Star Mom : Rashmi Balakrishnan
Rashmi Balakrishnan is a mother of two, with ten years of Corporate Experience. She is also a freelance writer who has been published in various journals. Rashmi is currently working on creating modules to start conversations with children on previously undiscussed topics. Part of this is a subject very close to her heart. - Child Sexuality Awareness.
The Times of Amma got a chance to talk to Rashmi on the topic. She talked to us on how parents can do their bit and why Child Sexuality Awareness needs to be talked about openly.
1. What made you get into the field of Child Sexuality Awareness?
I do not think I really got into the field; it felt quite natural to me. However, when I wanted to talk about it - I could feel the invisible walls of hypocrisy and discomfort all around it. At that point, I felt the urge to break down the walls. And I still feel it everyday. As an adult, I feel responsible for children. And it is not only that topic that we want to bring to the table, there's so much more: human rights in children, civic awareness, social responsibility, self-esteem, body image, character building and the list is long.
Plus, I do not believe we can protect our children every minute. Every hour. Forever. I'd rather we enable and empower our children.
2. At what age should parents start talking to their kids about this issue?
Firstly, I think we should see this as normal, and not an issue. We, as a community, tend to look at it as an issue and that's why the whole built up around it. Don't we talk to our children about food, good manners, crossing the road safely and all of it? Then why not this?
As a mother I started talking to my daughter when she turned two. It wasn't planned for or thought about. When an opportunity presented itself in my home, I spoke, I shared and started sensitising her. I don't think we need to talk to our children about this as a problem, but simply as an awareness topic - like introducing them to different body parts. Self-respect and self-awareness is as simple a topic as that when we start early enough.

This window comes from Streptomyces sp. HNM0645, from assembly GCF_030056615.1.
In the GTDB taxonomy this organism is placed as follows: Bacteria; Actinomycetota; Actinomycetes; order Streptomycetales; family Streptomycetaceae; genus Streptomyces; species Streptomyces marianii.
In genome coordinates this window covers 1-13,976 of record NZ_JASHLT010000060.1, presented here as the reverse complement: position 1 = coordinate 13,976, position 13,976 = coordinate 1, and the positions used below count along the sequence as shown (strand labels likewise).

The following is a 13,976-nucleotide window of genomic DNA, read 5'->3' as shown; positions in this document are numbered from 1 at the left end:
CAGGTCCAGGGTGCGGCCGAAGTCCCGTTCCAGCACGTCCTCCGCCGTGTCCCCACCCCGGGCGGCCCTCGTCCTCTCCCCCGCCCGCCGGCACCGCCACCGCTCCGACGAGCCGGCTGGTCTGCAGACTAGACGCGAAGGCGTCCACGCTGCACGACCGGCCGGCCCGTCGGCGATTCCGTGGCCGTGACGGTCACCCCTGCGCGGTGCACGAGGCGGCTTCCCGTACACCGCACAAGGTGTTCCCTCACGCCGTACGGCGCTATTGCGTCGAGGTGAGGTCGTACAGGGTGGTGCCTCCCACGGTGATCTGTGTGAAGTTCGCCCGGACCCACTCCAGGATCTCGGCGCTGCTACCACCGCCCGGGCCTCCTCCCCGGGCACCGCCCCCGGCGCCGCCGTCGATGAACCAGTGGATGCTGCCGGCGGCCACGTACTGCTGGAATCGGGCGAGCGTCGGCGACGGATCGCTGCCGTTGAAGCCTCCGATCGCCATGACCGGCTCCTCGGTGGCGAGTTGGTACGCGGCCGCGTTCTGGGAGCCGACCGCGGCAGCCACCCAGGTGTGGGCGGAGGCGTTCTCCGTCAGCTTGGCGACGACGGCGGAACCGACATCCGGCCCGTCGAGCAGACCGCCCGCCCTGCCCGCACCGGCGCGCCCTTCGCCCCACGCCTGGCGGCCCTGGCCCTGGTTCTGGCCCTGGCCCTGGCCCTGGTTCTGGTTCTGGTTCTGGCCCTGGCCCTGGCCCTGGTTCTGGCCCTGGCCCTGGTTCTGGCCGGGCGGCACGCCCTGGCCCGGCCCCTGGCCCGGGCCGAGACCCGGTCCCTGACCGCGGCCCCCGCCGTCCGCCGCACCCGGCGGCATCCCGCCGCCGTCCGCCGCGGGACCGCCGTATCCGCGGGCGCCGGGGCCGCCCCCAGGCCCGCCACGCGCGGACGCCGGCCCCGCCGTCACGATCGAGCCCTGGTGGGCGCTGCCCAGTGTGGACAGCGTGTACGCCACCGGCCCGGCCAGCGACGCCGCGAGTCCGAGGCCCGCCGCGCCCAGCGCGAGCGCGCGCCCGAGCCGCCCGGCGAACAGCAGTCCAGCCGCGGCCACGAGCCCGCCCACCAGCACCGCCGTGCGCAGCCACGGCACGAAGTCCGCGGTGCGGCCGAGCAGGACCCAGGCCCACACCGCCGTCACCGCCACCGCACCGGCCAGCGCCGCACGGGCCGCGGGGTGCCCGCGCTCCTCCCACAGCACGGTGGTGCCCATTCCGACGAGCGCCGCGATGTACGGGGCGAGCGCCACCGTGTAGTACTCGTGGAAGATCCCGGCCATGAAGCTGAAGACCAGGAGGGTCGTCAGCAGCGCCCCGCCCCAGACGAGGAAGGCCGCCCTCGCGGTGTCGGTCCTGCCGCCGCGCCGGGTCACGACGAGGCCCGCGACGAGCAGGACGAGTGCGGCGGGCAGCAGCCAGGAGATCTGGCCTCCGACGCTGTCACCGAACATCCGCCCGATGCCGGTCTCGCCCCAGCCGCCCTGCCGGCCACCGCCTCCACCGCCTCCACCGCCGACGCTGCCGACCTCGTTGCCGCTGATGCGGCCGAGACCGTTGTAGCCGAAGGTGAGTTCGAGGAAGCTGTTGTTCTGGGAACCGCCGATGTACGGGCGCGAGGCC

3. As a parent and campaigner do you think enough is being done on this issue in India?
This topic needs to find its place in every household and every child-society relationship. It needs to start at home, within the walls of the schools and within the minds of adults. Only then will I say 'enough is being done'.
I think there are conversations on this topic lately. However, this is not a topic for debating anymore. Yes, it's good to debate, hear each other out, understand why we should debate on it in the first place, but it is not enough. This needs to be a topic for normal conversation with children at homes.
There are some organisations that work towards this issue like Enfold India and Arpan. And then there is the Childline 1098. Every child in our country should know this number. We aim to take these topics into every household and ease the conversations around it to be able to nurture a generation of well-aware children. We, as adults, also need to discuss to react to untoward incidents. None of us like cases of abuse, but we need to deal with it, if it were to happen.
4. Do you think that child sexuality awareness from a young age could help decrease the number of sexual crimes in our society?
Child sexual awareness is one thing and child sexual abuse is another thing. They may sound related, but they are not really so. Child sexual awareness is all about enabling and empowering our children, while abuse is an act of victimisation. Making a child sexually aware does not guarantee zero abuse probabilities, however it does ensure empowerment.
When we create a comfortable environment for children to talk openly about anything, we are creating an ecosystem of awareness and empowerment. Plus, when an act of abuse happens - we are often consumed by the victimisation, which is definitely important. But it is equally important to wonder what created the perpetrator? Why do we have adults walking around displaying their parts in public, wanting to violate small children? One reason can be a condition that requires attention. The other could be the upbringing? The cloud around such issues, incorrect information from wrong sources and insensitivity to others' privacy, right to being and so much more. And yes, of course the lack of fear of system.
5. What is the greatest challenge you have faced so far in the field?
We want to take these topics to every possible space. Create translations in the minds and lives of people. And we struggle to do it. We need to find an entrance into established systems or institutions likes schools and colleges. And why we say schools is because children spend a good deal of time at schools and it makes sense to be a part of such institutions.